I got in touch with Bhaskar who runs ‘The Bhaskar Broom Company – Bamfoi’, about 50 km away from Guwahati. “Our Company collects brooms and takes them to Guwahati. There we sell them to the traders. After that it is those traders who supply it to the end users.” He also mentioned how the market for brooms is largely confined to northern India, mostly cities like Delhi, Mumbai and Kolkata.
Broom grass grown in the hills is made available to traders in a nursery at Karbi Anglong district of Assam, which are sent to Guwahati by small companies. Usually traders purchase the produce only between February-April. A bundle of 1 kilogram of broomsticks contains about 3-4 sticks and costs Rs.20-22. In the off season, the same is sold for Rs.30-40. To the small and marginalized farmers broom cultivation is an economic activity that sustains their seasonal livelihoods.
Marketing broom grass is easy since Meghalaya offers a vast linkage of all the villages to the wider regional or national market through their local market. In the months of December, January and February these local markets are flooded with broom sticks and the middlemen are the potential buyers. Earlier there used to be no fixed price and it was dependent completely on the price quoted by the middlemen. Now that the market has developed, a stronger framework is used.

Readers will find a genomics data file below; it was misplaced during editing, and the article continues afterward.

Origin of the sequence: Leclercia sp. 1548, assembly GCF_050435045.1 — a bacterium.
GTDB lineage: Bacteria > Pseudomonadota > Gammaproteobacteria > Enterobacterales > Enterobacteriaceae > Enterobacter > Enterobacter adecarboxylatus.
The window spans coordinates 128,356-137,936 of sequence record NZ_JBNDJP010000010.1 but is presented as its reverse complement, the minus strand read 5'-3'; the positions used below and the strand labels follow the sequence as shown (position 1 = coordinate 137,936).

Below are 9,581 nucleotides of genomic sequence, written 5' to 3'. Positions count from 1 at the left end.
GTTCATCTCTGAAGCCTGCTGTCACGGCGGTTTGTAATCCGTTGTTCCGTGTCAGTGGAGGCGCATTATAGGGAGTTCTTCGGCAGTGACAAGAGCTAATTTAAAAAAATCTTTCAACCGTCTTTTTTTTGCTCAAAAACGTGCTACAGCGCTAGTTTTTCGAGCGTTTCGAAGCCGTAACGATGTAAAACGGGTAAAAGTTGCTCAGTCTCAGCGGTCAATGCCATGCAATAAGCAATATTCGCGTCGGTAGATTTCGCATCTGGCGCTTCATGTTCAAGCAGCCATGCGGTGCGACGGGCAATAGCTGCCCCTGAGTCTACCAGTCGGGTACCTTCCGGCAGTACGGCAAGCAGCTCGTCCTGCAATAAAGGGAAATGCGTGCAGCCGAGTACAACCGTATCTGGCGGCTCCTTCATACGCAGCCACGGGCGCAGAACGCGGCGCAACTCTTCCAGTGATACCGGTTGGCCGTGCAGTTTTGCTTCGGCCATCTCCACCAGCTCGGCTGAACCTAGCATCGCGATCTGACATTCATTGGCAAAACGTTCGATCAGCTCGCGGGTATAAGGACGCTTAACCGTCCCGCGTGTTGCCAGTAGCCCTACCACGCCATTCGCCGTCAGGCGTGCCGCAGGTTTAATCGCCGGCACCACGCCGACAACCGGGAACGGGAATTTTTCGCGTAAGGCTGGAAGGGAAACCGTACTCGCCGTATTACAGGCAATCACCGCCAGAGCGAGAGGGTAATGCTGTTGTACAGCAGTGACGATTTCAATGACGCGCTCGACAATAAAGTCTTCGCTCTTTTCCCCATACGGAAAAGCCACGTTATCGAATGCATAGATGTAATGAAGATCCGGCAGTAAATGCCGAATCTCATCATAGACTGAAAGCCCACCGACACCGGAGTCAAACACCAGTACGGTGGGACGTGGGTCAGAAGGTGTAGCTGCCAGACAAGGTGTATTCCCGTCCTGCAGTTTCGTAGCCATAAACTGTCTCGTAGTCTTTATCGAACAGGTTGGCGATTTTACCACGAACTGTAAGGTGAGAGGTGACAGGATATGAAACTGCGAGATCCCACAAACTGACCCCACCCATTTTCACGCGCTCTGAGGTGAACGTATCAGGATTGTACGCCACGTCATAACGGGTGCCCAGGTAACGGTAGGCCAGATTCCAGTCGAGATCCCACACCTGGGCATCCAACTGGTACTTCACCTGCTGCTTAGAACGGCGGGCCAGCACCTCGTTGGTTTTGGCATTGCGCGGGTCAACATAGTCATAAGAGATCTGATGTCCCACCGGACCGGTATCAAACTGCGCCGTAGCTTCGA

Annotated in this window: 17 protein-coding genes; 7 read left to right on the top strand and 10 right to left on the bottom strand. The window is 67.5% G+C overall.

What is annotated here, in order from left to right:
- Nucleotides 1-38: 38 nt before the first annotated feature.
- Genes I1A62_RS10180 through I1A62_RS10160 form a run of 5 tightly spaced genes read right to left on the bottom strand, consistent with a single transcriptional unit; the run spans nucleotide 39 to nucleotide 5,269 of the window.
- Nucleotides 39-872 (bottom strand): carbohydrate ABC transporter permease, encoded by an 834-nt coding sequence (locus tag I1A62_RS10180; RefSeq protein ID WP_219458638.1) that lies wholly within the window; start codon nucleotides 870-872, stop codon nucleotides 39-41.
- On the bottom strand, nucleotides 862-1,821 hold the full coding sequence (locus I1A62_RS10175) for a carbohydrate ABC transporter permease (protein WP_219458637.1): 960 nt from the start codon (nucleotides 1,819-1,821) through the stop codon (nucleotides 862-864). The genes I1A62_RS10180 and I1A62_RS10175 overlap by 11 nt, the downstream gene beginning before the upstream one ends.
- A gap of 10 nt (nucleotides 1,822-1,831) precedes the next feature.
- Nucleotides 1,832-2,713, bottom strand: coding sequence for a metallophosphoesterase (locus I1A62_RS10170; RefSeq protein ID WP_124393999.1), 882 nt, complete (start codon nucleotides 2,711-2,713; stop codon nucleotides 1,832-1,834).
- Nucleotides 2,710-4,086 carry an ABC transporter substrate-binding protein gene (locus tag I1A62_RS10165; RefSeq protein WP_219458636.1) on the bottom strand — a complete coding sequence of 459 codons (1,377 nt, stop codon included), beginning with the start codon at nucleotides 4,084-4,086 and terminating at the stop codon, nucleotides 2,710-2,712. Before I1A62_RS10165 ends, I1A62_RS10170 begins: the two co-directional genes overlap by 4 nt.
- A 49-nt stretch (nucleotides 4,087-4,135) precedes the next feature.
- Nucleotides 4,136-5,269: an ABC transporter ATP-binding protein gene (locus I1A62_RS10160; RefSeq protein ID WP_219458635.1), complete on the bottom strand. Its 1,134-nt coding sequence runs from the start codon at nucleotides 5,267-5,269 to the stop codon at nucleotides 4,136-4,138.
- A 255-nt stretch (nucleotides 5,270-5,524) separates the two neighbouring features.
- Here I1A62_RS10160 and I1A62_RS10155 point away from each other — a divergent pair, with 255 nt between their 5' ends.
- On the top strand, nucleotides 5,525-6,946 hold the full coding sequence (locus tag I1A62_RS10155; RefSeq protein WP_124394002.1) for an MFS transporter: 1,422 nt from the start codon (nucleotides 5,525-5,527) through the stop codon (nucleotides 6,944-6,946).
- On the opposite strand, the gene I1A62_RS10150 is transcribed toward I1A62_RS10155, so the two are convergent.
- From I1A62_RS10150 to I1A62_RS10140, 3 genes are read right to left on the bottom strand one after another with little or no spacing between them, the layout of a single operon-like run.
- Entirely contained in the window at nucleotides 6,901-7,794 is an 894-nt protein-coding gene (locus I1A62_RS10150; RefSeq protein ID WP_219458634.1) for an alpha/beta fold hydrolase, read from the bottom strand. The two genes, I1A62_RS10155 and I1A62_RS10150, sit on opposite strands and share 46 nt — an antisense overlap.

“We take the grass from here and get them tied into brooms in Shillong. After that they go to households all over the country” says, a trader. Thus, value-addition of binding tufts of broomstick into an easily usable broom for sweeping floors and dusting ceilings, etc happens elsewhere.
Leading to national growth
Activities such as cultivation of broom grass on a large scale, if promoted not only help in regional development and providing employment but also contribute to the national growth on the whole. Although the cultivation of Thysanolaena maxima (broom grass) is largely unorganized, it grows in the wild on the hillsides, traders confidently make the sweeping statement that Meghalaya is easily the jharu capital of India. Agrees P.S. Nongbri, a Shillong-based forest officer who had prepared a report in 1995 on broomstick production and how it could be improved.
Mizoram Forest Produce Marketing Agency (MIFMA) purchases broomsticks at Vairengte on the Mizoram-Assam border are in turn sold to Shree Shyam Trading Company, New Delhi and the North East Regional Marketing Corporation, Govt. of India Enterprise, Guwahati.